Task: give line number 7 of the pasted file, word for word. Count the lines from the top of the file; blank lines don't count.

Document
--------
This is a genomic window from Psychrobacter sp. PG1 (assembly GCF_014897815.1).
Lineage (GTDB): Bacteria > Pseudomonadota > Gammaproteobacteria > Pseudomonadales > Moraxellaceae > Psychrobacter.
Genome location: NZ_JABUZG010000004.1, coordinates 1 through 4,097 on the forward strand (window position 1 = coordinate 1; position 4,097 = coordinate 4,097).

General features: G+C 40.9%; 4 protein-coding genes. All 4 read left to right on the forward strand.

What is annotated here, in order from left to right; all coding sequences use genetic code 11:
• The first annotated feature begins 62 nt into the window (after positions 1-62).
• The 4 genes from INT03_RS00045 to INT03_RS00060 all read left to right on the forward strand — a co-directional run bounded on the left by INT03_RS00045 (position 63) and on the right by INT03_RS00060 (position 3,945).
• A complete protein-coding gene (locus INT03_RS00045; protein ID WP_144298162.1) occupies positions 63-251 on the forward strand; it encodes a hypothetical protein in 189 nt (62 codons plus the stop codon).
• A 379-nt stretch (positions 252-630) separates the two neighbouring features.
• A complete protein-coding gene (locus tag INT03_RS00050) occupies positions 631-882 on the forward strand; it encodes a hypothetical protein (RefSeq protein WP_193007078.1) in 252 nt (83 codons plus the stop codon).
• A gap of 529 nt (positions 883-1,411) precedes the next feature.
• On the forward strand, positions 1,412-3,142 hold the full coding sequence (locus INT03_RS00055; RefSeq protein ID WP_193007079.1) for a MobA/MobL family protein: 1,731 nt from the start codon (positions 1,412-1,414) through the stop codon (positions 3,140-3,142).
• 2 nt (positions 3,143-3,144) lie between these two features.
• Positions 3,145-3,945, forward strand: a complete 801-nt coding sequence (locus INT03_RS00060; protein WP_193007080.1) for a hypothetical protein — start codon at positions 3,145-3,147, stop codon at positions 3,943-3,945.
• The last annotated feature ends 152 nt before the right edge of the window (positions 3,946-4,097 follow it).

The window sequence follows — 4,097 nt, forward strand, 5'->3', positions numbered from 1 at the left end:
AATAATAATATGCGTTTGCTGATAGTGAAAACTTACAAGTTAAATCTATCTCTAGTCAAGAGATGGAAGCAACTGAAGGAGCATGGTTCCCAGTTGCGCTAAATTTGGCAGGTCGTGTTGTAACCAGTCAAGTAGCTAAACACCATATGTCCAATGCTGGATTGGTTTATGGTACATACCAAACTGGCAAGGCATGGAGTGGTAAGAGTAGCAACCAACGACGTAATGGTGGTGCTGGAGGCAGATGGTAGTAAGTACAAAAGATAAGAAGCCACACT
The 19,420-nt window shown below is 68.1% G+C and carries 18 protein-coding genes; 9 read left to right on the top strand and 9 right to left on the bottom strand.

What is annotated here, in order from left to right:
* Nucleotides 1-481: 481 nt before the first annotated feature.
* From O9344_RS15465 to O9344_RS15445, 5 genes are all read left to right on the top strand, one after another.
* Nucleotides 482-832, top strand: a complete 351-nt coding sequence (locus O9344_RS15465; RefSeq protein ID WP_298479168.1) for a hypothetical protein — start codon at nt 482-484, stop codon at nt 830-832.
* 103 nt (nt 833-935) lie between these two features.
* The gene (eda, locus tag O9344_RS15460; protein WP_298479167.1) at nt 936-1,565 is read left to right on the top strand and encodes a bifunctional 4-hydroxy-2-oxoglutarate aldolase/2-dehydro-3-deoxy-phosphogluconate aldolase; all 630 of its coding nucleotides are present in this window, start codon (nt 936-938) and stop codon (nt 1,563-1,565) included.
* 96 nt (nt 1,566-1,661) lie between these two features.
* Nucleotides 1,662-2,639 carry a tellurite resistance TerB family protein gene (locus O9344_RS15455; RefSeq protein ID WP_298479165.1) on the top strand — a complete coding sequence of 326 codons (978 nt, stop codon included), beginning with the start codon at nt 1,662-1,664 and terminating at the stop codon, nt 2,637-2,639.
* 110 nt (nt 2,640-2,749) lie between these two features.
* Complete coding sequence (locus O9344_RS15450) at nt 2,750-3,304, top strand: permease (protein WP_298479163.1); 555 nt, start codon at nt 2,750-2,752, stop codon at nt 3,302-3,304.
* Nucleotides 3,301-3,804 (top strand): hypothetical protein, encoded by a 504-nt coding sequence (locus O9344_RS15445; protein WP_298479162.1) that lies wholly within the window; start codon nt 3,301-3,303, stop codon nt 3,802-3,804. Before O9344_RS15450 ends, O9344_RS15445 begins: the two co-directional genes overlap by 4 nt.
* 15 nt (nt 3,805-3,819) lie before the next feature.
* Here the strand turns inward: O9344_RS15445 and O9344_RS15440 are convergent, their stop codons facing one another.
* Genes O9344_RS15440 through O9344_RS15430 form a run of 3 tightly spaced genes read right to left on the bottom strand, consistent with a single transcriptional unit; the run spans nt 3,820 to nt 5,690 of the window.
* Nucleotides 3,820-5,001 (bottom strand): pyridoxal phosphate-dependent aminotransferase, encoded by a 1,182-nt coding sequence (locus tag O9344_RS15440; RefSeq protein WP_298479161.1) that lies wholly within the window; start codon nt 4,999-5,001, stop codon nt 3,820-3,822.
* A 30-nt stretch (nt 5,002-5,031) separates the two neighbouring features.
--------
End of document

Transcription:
• The 4 genes from INT03_RS00045 to INT03_RS00060 all read left to right on the forward strand — a co-directional run bounded on the left by INT03_RS00045 (position 63) and on the right by INT03_RS00060 (position 3,945).